“Unless we can find some other way to fund it, that’s where we’re at right now,” Larsen said. “And we’re always looking for different ways to fund things, but this is what we have right now.”

When combined with the county and state’s sales tax rates, Lawrence residents pay 9.05 percent on their purchases, which in Kansas includes groceries. The sales taxes are in addition to the 1 percent general city sales tax and generated $9.8 million to support infrastructure and transit in 2016.

The sales tax was passed with strong support from voters in a citywide election in 2008. Almost three-quarters of city voters, or 73 percent, approved the measure.

City staff are recommending that the City Commission approve an election for the sales tax renewal, which would allow voters to consider each of the three components of the tax individually. If renewed, the city projects the taxes to generate more than $63 million for infrastructure, $42 million for transit and $10.5 million for affordable housing over a 10-year period.

The deadline for questions to be placed on the Nov. 7 ballot is Aug. 7 and the City Commission must approve the ballot language no later than Aug. 1.

Comments

David Holroyd 4 months, 3 weeks ago

Stick with the plan Mr. Wilbur, before the city commission, all five of them, stick it to you and others.

Allowing Mr. Schumm the use of IRBs is questionable. Why should he be exempt from sales tax for purchases for materials. No one else in town is exempt..if so, who are they and why?

Michael Kort 4 months, 2 weeks ago

Well. nobody likes taxes but the alternative is crumbling infrastructure that ends up looking like the overwhelmingly expensive mess of KCMO.. a harder time for those who rely on bus services and a lack of affordable housing for the many Non Billionaires of Lawrence who somehow missed the launch of the middle class boat that is being torpedoed daily by the "more affluent $$$$$ than thou"

So, i am willing to pay .

Deborah Snyder 4 months, 2 weeks ago

The reason this tax was so successful originally was because it covered two things everybody uses; streets and transportation. The city commission wants to avoid making the hard decisions to create district overlays of existing modest housing stock and build new ones on the outskirts of town or as infill at prices above what a $50,000 two-income family can afford.

I will not support twisting this transportation tax into developer give-aways, or as monies made available to NGO's for "affordable housing."

John Davies 4 months, 2 weeks ago

I would love to have the streets fixed so they aren't like Topeka streets or KCMO streets. If that was all it was I'd say yes. We do seem to have a lot of people lined up at the public trough and maybe we need to find new ways to limit that. I'm not sure what we do to be a little better directed about this; city commission elections?

Marilyn Hull 4 months, 2 weeks ago

I support the concept of increasing affordable housing, and am agreeable to being taxed for services that make a real difference. To gain my support for this tax, the city will need to provide more specifics showing exactly how taxpayer investments are going to increase the percentage of Lawrence residents that are not housing cost burdened.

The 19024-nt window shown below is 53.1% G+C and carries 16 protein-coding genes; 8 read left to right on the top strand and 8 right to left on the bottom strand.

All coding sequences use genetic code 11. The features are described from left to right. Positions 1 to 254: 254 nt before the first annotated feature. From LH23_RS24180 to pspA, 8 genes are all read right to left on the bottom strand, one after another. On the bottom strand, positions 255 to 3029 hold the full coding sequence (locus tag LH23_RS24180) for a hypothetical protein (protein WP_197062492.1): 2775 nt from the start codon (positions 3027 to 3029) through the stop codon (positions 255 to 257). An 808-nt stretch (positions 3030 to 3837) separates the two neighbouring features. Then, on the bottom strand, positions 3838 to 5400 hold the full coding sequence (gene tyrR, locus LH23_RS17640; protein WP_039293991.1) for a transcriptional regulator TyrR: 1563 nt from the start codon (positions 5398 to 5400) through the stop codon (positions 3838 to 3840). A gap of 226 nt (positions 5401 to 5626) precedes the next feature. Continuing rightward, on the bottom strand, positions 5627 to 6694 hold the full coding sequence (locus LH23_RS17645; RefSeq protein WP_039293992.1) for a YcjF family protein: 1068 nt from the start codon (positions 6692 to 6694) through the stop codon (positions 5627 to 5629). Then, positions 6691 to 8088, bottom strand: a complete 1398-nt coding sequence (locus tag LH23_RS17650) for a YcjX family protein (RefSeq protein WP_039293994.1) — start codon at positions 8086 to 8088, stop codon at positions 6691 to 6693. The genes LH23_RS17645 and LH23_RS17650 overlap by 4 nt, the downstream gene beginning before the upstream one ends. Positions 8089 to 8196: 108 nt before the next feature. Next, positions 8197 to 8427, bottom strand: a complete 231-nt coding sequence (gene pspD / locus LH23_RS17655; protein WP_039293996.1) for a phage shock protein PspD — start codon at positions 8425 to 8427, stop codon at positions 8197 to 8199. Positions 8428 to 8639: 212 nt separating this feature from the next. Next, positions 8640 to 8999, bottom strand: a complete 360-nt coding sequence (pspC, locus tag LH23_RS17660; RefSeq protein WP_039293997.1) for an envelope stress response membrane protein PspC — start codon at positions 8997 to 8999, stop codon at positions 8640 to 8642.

So many relevant cost drivers are out of local government control--land values, building materials costs, construction labor costs, and the mortgage interest deduction (which privileges property owners over renters), to name a few. Who is to say that $10M is going to make an appreciable difference? Show us the math, please.

Melinda Henderson 4 months, 2 weeks ago

Agree with needing the details, Marilyn. But I'm not happy about the "re-purposing" of this portion of the sales tax. It just seems like a bait and switch to me...we're already paying the tax, so we won't notice if we keep paying it. I just find it deliciously ironic that the most regressive of all taxes will be used to provide "affordable housing". Gah. When this entire tax was passed in 2008, the state sales tax was a lot lower (5.3%) and our state hadn't been ransacked by the ultra-cons yet. State tax is now at 6.15% and the legislature couldn't quite make removing it from food purchases happen this year. I'm really having trouble with this entire renewal at this point, and I love having the bus available for transportation and would like to figure out a better way to support affordable housing. But, really, have you seen what the entire property tax mill levy increase is going to be this year? Gah, again. Where do we draw the line?

Clara Westphal 4 months, 2 weeks ago

Renters pay property tax. It is disguised as higher rent. Landlords don't pay it. They just raise the rent

If this sales tax doesn't pass, the commission will just raise property tax some more. That seems to be the only way they know how to fund anything. Enough!

Theodore Calvin 4 months, 2 weeks ago

Exactly. I have always said that about renters. They don't explicitly receive a property tax bill from the county, but you can bet on it that they are paying it in their monthly rent. It's not like the landlords are just being nice folks and covering that portion of the cost of being a landlord.